Wednesday, 25 April 2018
An enquiry from Australia concerned an elderly man’s mother. It seems he knew little about her background, but he did remember her telling him that she went to boarding school from a very young age. Instead of sleeping in the school, she stayed in the house of a mysterious Dr Taylor, who may have been the Head of the school. The enquirer wondered whether Dr Taylor might possibly have been his mother’s birth father. My immediate thought was that it could be difficult to discover any evidence regarding this conjecture. So I began with the school side of things. Just before she died, this man’s mother asked him to promise that he would take her ashes back to England and place them on the grave of Dr Taylor in Steyning churchyard. This promise he fulfilled many years ago.
After some considerable research in the Museum’s archives, combined with some local hearsay, later substantiated, I was able to piece together quite a story. The little girl's name was Dorothy. Only two schools in around 1915-25 fitted the description. They were the Tryon School, of which quite a bit is known, and I found just one mention of a school in Jarvis Lane called ‘Mrs. Taylor’s School’. This latter school seems the more likely, in view of the Taylor name, but sadly no records of it remain.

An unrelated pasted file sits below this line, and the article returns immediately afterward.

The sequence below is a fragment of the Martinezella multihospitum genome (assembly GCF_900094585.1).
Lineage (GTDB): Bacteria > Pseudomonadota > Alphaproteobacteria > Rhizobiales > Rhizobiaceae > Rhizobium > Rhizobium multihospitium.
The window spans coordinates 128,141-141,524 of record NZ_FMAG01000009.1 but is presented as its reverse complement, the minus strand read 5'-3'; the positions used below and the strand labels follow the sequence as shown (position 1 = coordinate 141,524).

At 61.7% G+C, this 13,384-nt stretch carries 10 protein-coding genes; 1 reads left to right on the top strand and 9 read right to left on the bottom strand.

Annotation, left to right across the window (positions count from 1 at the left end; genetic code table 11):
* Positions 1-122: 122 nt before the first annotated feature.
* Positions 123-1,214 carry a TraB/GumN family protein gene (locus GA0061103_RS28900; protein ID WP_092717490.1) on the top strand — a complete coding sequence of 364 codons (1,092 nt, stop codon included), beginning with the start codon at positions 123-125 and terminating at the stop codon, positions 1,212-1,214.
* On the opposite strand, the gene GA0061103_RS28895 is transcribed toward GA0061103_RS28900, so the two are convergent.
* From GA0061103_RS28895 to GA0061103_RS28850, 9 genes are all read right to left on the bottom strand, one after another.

Next, I delved into various of our archives and began to assemble a picture of the life of this Dr Taylor. Dr Henry Herbert Taylor had been medically trained and was a pathologist in Brighton for most of his working life, giving evidence at the trial of the infamous Dr Crippen, who was hanged in 1910. I found various documents that showed Dr Taylor living at Jarvis House (now simply ‘Jarvis’) in Jarvis Lane, Steyning from the 1890s to 1934. The current owner of Jarvis was very helpful in assisting me to fill in some of the details of Dr Taylor’s life. He was a wealthy man whose first wife had been disabled. He had one of the world’s first domestic mechanical lifts installed for her in Jarvis. After her death he remarried to a much younger wife. He gave generously to various charities and to our own parochial funds on a regular basis. He owned several properties in the area and endowed several local causes.
It seems Dr Taylor also had a particular charitable cause of his own. He endowed a number of local houses and a couple of railway carriages at Steyning Station. One of these houses was Jarvis Lodge, opposite Jarvis, which he specifically established for the housing of ‘impoverished widows’ - in other words, unmarried young girls who had ‘got into trouble’. Local hearsay appears to confirm this, as do a variety of Australian records. It seems very likely that Dorothy’s mother was one of these girls, many of whom were given free passage to Australia with their illegitimate offspring, presumably organised by Dr Taylor.
As to Dorothy’s paternity, it is possible that Dr Taylor could have been her father but, in view of his advanced years by this time, it is more likely that her father was the un-named reason why Dorothy’s unmarried mother had come to Dr Taylor’s in the first place. We shall never know with any certainty.
When I related all this information to Dorothy’s Australian son, he was delighted to find that his initial enquiry had inspired such an interesting story of social history. Thank goodness we have moved on since those difficult days just 100 years ago! His partner produced the wonderful painting above showing the churchyard where his mother's ashes were placed. We are fortunate to be able to reproduce it.